Yorkshire Tea has issued a plea to people to “try to be kind” after it received a deluge of online abuse because the chancellor was photographed with a large packet of its teabags.

The brand had faced a weekend of calls to boycott it after Rishi Sunak, the Conservative MP for the North Yorkshire seat of Richmond, shared the image with the caption: “Quick Budget prep break making tea for the team. Nothing like a good Yorkshire brew.”

Rishi Sunak

Quick Budget prep break making tea for the team. Nothing like a good Yorkshire brew. pic.twitter.com/zhoQM9Ksho

February 21, 2020

Many Twitter users responded by condemning the brand, leading the company to stress that it had not endorsed the association. It tweeted later that day: “Nothing to do with us – people of all political stripes like our brew.”

However, that message seems not to have been enough to silence detractors, as on Monday the curator of Yorkshire Tea’s Twitter account posted a thread saying they had faced a “rough weekend” of angry comments, and calling for a degree of perspective and greater civility online.

“On Friday, the chancellor shared a photo of our tea. Politicians do that sometimes (Jeremy Corbyn did it in 2017),” it said. “We weren’t asked or involved – and we said so the same day. Lots of people got angry with us all the same.

“For some, our tea just being drunk by someone they don’t like means it’s forever tainted, and they’ve made sure we know it.”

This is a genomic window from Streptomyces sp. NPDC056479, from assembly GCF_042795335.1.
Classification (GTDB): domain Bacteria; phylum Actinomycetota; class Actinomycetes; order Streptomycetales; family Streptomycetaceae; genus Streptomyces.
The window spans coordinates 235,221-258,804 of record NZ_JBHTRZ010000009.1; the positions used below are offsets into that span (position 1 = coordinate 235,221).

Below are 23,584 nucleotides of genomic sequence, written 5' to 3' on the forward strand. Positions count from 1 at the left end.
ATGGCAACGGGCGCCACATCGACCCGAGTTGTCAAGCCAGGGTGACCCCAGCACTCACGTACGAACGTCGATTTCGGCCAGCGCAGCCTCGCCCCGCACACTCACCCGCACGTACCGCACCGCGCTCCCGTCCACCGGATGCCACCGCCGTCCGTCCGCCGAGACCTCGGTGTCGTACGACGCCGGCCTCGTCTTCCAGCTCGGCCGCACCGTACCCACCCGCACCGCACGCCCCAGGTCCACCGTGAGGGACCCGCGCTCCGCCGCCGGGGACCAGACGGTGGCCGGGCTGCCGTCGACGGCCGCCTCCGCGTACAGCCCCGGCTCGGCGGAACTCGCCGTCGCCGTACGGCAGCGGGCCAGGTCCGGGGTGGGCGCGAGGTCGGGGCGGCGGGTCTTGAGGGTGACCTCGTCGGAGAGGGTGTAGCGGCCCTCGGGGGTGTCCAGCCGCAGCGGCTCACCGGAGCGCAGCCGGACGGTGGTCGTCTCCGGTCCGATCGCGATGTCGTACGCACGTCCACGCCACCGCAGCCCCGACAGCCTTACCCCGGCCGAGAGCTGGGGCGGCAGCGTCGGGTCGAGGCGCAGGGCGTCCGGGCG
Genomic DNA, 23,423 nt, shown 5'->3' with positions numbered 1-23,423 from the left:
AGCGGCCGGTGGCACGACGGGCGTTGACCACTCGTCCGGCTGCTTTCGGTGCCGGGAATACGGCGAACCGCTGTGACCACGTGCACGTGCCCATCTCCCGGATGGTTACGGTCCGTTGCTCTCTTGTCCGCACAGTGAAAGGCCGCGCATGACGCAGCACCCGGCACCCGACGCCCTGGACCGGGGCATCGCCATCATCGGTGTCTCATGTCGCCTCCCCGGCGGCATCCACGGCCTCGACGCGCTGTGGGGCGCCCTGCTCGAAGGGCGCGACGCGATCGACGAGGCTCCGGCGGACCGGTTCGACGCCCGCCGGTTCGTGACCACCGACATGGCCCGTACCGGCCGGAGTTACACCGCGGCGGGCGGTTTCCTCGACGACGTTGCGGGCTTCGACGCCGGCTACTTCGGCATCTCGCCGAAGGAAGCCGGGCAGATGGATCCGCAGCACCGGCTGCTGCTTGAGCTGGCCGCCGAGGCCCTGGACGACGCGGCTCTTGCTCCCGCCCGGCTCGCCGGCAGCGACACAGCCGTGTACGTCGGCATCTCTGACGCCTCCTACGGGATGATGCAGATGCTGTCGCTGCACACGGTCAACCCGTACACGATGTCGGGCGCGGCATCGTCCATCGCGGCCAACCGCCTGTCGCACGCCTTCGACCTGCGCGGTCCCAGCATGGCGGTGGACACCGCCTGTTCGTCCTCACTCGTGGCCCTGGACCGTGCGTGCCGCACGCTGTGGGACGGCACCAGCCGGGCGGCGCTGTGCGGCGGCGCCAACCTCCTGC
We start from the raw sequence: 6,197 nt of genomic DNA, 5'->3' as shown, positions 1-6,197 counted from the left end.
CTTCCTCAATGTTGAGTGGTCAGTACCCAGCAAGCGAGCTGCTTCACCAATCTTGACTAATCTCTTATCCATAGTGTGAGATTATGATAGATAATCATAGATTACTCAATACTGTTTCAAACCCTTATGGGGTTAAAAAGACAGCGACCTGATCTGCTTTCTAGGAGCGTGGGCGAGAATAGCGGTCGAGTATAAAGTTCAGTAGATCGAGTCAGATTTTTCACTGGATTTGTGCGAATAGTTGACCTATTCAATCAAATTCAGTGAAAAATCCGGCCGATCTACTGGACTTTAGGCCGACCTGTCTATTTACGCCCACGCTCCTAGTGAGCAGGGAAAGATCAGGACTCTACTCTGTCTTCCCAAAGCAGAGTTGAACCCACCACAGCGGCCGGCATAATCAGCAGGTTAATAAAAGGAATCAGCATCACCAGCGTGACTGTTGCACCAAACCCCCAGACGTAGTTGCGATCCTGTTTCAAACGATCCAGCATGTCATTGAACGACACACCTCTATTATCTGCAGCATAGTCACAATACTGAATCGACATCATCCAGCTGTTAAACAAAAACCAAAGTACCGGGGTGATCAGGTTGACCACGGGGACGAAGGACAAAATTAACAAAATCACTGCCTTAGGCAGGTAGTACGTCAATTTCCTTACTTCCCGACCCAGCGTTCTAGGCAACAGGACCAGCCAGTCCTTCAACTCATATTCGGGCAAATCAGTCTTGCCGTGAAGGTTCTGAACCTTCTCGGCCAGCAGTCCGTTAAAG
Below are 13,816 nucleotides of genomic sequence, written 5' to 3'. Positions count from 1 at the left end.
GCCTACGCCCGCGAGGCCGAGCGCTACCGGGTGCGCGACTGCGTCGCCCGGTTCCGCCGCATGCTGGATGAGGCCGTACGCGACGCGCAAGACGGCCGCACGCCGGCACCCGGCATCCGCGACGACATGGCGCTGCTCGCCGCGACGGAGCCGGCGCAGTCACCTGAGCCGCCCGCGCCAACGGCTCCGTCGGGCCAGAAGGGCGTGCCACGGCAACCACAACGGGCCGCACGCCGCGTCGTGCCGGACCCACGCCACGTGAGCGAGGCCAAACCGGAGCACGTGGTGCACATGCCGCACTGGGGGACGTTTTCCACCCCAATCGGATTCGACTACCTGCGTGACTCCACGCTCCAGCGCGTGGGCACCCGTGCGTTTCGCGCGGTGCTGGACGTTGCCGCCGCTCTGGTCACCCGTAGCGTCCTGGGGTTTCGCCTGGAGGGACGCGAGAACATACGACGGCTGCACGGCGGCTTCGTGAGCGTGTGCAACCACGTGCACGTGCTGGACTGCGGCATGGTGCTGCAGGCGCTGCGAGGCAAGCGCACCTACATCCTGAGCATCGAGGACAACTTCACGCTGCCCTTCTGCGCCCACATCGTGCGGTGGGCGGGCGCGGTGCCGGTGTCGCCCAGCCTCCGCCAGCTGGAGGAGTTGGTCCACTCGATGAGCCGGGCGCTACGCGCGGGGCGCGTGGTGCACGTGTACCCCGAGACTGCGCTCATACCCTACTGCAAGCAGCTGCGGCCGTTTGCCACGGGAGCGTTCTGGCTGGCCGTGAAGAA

The curator of the account said they had “spent the last three days answering furious accusations and boycott calls” while some people had tried to pull the brand into “a political mudfight”.

“It’s easier to be on the receiving end of this as a brand than as an individual,” the thread continued. “There’s more emotional distance and I’ve had a team to support me when it got a bit much. But for anyone about to vent their rage online, even to a company – please remember there’s a human on the other end of it, and try to be kind.”

The account also thanked those who “spoke up” for them and sent messages of support.

Sharing the comments, comedian Mark Watson tweeted: “This thread, in which Yorkshire Tea politely ask people not to abuse them for a photo they had nothing to do with, made me gesture with vague despair into the void.”

The Tory MP for Bishop Auckland, Dehenna Davison, retweeted the thread, calling the whole incident “mad” and imploring people to “calm down”.

The plea for kindness online comes after many people reacted to the death of presenter Caroline Flack by sharing one of her Instagram posts from December in which she implored: “In a world where you can be anything, be kind.”

Thousands took to social media with the hashtag #BeKind in a clamour for change following Flack’s death, pleading with both media organisations and individuals to think more carefully about the impact of their words, especially online.


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